In other words, the right to remove depended upon the case made in the complaint against both defendants jointly, and that right in the absence of a showing of fraudulent joinder, did not arise from the failure of the complainant to establish a joint cause of action.
In the present case there is nothing in the questions propounded which suggests an attempt to commit a fraud upon the jurisdiction of the Federal courts.
As shown in the opinion of the Chief Justice in the Carson case, supra, the cases are in difference as to whether a common law action can be sustained against master and servant jointly because of the responsibility of the master for the acts of the servant in prosecuting the master's business. In good faith, so far as appears in the record, the plaintiff sought the determination of his rights in the state court by the filing of a declaration in which he alleged a joint cause of action.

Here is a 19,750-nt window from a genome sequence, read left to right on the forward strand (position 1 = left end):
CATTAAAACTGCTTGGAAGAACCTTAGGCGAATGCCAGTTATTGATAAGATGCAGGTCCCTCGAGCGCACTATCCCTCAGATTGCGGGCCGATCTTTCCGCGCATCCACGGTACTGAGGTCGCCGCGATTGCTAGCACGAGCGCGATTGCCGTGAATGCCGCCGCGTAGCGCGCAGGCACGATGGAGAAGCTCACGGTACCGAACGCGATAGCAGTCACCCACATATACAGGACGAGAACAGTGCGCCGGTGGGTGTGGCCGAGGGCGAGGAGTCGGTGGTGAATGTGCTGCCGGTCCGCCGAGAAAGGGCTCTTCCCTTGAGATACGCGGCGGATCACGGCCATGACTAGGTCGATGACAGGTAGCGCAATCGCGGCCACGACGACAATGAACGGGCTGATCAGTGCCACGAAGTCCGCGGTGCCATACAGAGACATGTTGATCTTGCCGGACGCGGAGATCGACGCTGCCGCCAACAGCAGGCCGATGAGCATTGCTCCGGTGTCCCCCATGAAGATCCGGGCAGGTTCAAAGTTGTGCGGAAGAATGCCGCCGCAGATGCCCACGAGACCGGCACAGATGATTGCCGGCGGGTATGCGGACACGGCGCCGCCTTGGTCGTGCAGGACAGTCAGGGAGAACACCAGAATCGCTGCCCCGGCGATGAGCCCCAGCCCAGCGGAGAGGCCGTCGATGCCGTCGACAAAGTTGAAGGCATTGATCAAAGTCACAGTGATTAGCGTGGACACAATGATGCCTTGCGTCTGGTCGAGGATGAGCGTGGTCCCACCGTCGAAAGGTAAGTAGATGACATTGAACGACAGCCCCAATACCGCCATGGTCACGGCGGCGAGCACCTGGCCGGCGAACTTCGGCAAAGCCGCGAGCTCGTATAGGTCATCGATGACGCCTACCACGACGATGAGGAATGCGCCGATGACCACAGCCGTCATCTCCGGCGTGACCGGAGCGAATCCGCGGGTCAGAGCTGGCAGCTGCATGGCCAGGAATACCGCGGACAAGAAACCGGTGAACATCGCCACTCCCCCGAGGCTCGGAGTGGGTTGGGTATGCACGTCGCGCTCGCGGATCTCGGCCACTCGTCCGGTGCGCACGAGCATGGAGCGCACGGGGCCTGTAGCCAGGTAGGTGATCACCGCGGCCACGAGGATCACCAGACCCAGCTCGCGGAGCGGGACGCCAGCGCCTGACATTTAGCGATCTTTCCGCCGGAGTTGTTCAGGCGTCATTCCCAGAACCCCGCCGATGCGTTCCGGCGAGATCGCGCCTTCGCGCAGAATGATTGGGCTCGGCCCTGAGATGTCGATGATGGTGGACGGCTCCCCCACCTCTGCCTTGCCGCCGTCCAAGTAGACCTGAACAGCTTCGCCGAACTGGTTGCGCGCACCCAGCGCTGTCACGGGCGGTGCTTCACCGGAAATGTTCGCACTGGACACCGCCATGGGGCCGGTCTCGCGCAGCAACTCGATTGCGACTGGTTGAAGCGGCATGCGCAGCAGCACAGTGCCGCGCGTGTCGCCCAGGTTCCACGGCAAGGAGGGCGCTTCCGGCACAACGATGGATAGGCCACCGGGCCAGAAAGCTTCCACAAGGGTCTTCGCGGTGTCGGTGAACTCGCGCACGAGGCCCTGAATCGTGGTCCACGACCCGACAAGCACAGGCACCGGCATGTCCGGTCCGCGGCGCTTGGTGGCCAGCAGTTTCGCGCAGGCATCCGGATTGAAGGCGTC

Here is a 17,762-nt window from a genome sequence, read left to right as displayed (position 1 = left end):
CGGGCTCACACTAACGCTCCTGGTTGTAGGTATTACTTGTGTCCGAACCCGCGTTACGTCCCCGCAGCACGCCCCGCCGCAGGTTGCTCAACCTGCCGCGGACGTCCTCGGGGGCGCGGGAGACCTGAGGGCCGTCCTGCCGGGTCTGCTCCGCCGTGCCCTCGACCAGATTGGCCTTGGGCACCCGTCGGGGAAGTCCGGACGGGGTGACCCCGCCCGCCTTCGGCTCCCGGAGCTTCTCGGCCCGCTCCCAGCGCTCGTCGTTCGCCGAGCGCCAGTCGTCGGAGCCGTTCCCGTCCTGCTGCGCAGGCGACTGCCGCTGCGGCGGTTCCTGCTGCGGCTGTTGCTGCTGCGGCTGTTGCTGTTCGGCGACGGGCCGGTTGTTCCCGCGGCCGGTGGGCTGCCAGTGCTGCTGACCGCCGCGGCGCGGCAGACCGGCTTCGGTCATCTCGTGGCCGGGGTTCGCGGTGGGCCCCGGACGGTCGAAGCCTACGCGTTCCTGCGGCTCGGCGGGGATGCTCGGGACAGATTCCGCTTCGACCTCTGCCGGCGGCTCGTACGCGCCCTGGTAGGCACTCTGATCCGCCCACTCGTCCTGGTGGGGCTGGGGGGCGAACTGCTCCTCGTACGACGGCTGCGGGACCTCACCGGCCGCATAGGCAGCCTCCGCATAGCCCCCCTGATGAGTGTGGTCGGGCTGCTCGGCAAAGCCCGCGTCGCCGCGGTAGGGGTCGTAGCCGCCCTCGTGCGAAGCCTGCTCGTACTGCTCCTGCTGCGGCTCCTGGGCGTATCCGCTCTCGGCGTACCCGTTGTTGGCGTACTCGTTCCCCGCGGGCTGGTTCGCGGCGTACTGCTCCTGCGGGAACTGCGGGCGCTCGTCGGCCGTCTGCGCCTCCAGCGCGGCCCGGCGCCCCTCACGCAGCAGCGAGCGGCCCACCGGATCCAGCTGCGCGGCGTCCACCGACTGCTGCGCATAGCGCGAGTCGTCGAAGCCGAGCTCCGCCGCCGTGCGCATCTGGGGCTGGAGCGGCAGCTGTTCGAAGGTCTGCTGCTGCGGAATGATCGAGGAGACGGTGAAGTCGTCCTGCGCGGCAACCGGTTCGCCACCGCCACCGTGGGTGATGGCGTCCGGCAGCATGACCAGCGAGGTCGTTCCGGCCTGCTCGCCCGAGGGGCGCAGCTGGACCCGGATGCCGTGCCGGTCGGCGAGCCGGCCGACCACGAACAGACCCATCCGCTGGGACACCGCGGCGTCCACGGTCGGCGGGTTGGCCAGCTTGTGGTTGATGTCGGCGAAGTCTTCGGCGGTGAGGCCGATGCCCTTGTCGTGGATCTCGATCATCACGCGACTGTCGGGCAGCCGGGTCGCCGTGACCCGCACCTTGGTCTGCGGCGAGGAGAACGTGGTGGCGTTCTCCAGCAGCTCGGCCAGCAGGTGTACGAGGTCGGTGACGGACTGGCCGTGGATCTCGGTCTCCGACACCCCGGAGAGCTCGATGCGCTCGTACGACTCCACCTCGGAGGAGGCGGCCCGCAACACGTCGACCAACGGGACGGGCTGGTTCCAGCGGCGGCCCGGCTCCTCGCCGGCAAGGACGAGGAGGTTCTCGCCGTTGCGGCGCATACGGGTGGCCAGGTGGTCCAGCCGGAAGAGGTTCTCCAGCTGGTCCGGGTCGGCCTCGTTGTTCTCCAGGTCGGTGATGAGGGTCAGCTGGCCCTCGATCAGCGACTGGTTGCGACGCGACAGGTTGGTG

Does this become a separable controversy within the meaning of the act of Congress because the plaintiff has misconceived his cause of action and had no right to prosecute the defendants jointly? We think in the light of the adjudications above cited from this court, it does not. Upon the face of the complaint, the only pleading filed in the case, the action is joint. It may be that the state court will hold it not to be so. It may be, which we are not called upon to decide now, that this court would so determine if the matter shall be presented in a case of which it has jurisdiction. But this does not change the character of the action which the plaintiff has seen fit to bring, nor change an alleged joint cause of action into a separable controversy for the purpose of removal. The case cannot be removed unless it is one which presents a separable controversy